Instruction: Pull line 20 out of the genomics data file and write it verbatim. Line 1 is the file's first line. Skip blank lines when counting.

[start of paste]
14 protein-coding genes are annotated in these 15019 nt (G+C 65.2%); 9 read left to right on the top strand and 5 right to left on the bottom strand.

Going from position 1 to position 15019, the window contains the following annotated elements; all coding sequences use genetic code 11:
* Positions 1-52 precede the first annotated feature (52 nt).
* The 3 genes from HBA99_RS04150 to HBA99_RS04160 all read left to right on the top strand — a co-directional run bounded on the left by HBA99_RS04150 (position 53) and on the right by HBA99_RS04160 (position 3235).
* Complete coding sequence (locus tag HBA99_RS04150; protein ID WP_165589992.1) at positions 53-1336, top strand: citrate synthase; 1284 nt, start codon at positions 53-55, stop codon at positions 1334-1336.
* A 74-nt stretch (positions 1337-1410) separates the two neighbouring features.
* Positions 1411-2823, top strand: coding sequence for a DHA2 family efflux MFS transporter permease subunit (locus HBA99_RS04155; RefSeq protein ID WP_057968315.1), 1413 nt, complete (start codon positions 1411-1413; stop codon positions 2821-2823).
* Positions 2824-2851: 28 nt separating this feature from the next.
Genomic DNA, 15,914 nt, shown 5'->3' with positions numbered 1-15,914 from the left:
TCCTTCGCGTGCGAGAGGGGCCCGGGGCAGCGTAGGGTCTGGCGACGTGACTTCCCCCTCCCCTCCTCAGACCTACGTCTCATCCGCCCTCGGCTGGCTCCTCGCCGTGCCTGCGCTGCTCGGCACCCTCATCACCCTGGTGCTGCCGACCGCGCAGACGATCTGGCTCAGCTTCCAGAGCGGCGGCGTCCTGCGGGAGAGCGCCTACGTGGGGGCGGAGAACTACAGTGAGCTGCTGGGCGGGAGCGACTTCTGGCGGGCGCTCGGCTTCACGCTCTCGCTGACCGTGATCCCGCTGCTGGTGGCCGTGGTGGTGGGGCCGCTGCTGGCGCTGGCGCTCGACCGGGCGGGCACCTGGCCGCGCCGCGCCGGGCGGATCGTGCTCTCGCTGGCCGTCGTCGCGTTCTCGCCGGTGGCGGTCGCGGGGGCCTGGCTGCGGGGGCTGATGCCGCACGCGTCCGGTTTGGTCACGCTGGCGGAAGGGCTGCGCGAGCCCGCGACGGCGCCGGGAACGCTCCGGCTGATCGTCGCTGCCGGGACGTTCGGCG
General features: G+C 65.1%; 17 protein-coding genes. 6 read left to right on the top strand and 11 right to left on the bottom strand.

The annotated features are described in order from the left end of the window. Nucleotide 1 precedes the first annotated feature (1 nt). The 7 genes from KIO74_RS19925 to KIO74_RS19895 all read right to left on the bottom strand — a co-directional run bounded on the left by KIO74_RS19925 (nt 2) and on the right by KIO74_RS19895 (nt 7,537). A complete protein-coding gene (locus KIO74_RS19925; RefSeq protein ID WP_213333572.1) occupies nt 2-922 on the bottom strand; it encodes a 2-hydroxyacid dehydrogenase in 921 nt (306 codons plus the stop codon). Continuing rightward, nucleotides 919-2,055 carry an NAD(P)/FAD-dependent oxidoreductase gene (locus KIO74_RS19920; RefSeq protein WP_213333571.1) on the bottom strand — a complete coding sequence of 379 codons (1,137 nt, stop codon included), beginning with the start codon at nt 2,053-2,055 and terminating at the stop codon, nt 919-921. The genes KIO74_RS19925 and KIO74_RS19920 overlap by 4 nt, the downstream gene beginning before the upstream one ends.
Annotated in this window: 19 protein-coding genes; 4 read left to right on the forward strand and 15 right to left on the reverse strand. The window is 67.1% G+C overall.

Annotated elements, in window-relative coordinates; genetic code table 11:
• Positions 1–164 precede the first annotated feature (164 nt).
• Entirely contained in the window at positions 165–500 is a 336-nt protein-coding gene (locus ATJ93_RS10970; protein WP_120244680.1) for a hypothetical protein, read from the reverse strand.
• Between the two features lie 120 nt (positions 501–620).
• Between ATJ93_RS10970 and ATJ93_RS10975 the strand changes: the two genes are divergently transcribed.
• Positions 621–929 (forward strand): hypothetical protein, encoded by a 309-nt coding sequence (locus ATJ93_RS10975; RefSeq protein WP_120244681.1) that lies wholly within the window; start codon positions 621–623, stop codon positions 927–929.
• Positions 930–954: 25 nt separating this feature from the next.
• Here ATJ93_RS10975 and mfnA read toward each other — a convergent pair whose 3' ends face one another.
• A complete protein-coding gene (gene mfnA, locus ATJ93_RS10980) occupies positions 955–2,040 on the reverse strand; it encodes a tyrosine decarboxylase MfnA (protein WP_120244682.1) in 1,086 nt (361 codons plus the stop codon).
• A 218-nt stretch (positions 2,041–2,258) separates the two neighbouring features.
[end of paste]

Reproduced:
• Positions 930–954: 25 nt separating this feature from the next.